xskool thoughts so far
Xskool is an idea by John Thackara that I believe is a good idea.
In March I went to London for a get-together with a mix of designers, artists, social entrepreneurs, educators, academics and more, arranged by John at the Hub Islington where we sat around the table, eating, drinking and chatting for two hours to answer the question ‘is there really a need for such a thing, i.e. an xskool?’ John had sent through an invite a few weeks earlier with the question and his initial thoughts. The round-table gave everyone the opportunity to meet and contribute. While the time was short the feeling was the conversation should continue; there was a need for an ‘xskool’, whatever that would mean. This initial discussion of the xskool idea is outlined here by John. I mentioned the concept briefly in a previous post on skills.
In May I went to West Lexham for a weekend, arranged by John at Edmund Colville’s farm. It is a hub of social enterprises ran with co-director Lucy White and others. John’s aim was to answer two questions: If xskool was to exist 1) what is needed, and for who, that is not already on offer? 2) what should we do next, and who will do it? At West Lexham a predominantly new mix of people (from the first evening) again sat around the table eating, drinking and chatting, this time for 2 days, as well combining it with other stuff like building a pathway (led by Ed), facilitated discussions (led by John and others), playing games (led by Liane Fredericks who also took lots of photos which can be found here), cooking (under Tony the chef’s guidance) and cleaning. It was really enjoyable. I particularly liked working together on the pathway using local flints and cobble stones and reclaimed mosaic tiles. It was great to see so many people getting involved and doing different stuff, with a result at the end, albeit an unfinished path!
The location was amazing as were the team at West Lexham. Tony’s a great cook who is happy to share his knowledge, get you involved and best of all he brews amazing beer! Carmen the administrator is a real character. To be honest everyone was friendly, chilled, helpful, interesting and interested. While 2 days felt too short in reality it was a good step forward in the evolvement of xskool and in developing my own thoughts, understanding and knowledge. John’s blog on the weekend can be found here. He doesn’t mention the lovely pub at the train station in Downham Market.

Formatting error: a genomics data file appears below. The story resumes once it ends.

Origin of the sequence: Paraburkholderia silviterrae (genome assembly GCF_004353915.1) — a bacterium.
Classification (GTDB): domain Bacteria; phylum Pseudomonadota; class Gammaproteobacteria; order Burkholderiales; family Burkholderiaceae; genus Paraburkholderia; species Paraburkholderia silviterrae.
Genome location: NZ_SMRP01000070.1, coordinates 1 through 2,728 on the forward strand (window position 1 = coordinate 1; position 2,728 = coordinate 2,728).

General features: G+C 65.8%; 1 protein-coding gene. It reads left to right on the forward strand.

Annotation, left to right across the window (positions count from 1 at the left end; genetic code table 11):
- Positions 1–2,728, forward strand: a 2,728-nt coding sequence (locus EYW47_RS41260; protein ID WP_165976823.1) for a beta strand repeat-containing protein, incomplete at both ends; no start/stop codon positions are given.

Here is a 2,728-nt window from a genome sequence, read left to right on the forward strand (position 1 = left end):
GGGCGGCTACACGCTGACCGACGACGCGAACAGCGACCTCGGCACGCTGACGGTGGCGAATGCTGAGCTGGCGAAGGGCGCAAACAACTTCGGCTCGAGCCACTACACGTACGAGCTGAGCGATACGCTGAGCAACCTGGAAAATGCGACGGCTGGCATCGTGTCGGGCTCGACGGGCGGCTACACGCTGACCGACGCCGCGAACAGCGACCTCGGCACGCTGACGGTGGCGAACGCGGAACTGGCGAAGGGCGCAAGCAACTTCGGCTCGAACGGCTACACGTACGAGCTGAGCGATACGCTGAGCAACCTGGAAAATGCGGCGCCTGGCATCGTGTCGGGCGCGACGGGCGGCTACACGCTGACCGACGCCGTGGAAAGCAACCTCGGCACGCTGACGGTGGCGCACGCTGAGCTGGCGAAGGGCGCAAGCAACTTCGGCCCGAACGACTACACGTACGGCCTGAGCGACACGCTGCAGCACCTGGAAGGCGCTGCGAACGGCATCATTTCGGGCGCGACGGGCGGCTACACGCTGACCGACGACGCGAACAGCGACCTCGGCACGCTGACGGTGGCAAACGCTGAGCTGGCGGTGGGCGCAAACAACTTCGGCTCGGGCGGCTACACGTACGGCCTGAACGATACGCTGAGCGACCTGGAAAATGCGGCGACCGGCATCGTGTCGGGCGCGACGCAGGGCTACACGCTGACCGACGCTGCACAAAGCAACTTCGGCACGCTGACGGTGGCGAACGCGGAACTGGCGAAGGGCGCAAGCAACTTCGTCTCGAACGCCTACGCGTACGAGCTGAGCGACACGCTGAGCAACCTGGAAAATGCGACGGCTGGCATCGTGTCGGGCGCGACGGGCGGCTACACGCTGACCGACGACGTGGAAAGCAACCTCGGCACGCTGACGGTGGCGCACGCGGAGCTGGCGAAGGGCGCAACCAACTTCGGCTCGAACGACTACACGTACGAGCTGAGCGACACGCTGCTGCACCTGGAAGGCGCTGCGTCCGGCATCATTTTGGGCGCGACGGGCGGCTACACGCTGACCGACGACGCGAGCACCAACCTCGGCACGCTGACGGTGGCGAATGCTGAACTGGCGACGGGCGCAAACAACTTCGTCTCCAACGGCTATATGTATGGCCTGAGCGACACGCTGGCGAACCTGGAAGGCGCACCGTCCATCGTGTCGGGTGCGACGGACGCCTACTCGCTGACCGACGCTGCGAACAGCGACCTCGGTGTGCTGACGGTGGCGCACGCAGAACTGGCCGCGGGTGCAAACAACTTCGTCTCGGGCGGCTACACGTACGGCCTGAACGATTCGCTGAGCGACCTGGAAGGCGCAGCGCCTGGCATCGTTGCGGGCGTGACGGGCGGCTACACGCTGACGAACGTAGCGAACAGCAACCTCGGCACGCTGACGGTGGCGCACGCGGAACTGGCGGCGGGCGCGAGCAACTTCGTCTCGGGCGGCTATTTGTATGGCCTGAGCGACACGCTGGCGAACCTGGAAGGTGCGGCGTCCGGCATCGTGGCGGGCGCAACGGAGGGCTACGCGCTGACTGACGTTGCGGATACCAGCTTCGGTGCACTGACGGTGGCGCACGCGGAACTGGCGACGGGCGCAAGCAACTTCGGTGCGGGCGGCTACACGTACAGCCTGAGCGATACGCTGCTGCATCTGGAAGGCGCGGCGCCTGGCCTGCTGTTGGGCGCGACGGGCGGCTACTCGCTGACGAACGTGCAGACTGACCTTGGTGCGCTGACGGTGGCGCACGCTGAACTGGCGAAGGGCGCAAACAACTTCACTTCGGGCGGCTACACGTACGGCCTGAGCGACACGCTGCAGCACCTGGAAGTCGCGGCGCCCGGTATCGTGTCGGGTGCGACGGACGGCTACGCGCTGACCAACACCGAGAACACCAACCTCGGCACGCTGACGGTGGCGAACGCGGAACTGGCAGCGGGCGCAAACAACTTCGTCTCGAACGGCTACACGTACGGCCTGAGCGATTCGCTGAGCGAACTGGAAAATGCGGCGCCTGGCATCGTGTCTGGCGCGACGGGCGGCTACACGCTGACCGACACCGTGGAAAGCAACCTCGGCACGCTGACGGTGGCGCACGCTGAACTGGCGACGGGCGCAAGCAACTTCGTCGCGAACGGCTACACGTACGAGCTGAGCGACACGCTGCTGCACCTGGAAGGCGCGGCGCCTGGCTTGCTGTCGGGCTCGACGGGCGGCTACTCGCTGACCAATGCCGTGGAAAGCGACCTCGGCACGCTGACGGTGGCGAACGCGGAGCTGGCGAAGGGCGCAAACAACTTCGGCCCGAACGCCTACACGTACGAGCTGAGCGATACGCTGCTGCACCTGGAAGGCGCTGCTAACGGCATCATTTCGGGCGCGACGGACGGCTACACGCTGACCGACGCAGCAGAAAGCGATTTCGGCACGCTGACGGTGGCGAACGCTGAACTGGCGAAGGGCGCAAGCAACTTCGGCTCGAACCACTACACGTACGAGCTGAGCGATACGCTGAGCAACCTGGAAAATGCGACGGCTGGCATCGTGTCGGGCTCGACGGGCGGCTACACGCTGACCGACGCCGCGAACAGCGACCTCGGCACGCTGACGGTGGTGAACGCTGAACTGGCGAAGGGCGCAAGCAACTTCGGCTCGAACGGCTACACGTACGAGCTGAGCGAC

The reasons I am interested in xskool are many. I think current modes of established education, particularly formalized, not only need to be challenged but they also need to be provided with feasible, effective alternatives. I think xskool can play a role here. I am convinced that a lot of people want to learn and unlearn but don’t necessarily, and justifiably so, value many of the education opportunities being presented today. Xskool can help in returning learning to the learner through an informal, mixed, flexible, open, unfixed, collaborative environment. Xskool should continue to recognize that people are on ever-changing journeys, where learning comes through a variety of experiences with people and places, through thinking, doing and being. The need to unlearn stuff and re-connect to people and to the planet is key. Xskool values interdependence, trust, empathy and giving it go, mistakes and all. Skills, insight, ideas, humor, knowledge, thoughts, stories, whatever deemed appropriate is shared. Seemingly Picasso did not recognize a ‘finished canvas’, rather instead ‘different states of a single painting’. I find that interesting. I also like this quote ‘our responsibility is no longer to acquire, but to be’ by Rabindranath Tagore which I came across recently.
I would say xskool is not about being different. Xskool doesn’t have to be different. Xskool is about thinking, doing and being, connecting with people and planet to restore, grow and develop in an inclusive, open and ever-changing learning environment. Xskool is about our environmental and social responsibility. There is nothing new or different in all of this, except perhaps the uncertainty on how things will combine, or how the experiment will unfold or perhaps the openness and non-protective nature of the idea.
Xskool should not be overly prescribed whether in content, form, shape or location but should be viewed as one continual experiment. Thus xskool can be anywhere or anytime with many ingredients, such as those referred to by John in his blog post, continually being added to as it moves along. I don’t think xskool should get bogged down with discussions on scale and ‘what is success?’ but should continually challenge societal norms and current education models.
Yes, I think xskool is a good idea that needs to happen. I’m looking forward to the next ‘chapter’. I like the way John put it “I’d be inclined to continue collecting and testing ingredients. Then, a bit later, we can see how they all fit together.” That sounds good to me. I am interested and greatly influenced by Illich’s thoughts in Deschooling Society. Some great insights on purpose and resources needed for real learning and good education. I am fascinated in the idea of ‘being in the now’ and what that means to ecodesign, which I discuss in an earlier post. I am reminded by the talk at Intersections Conference by Tom Henderson, CEO of the amazing international disaster relief charity Shelterbox. “keep it simple, do it now.” That sounds like good advice for xskool.
As for West Lexham just go there! Lucy, Ed, Carmen and Tony and the extended team will be delighted to see you. While it’s excellent value for money it’s far more in terms of experience. You won’t regret it.
I drafted a more detailed map of my thoughts, learning and experiences, which I’ll add here at a later stage … Any comments feel free to contact me.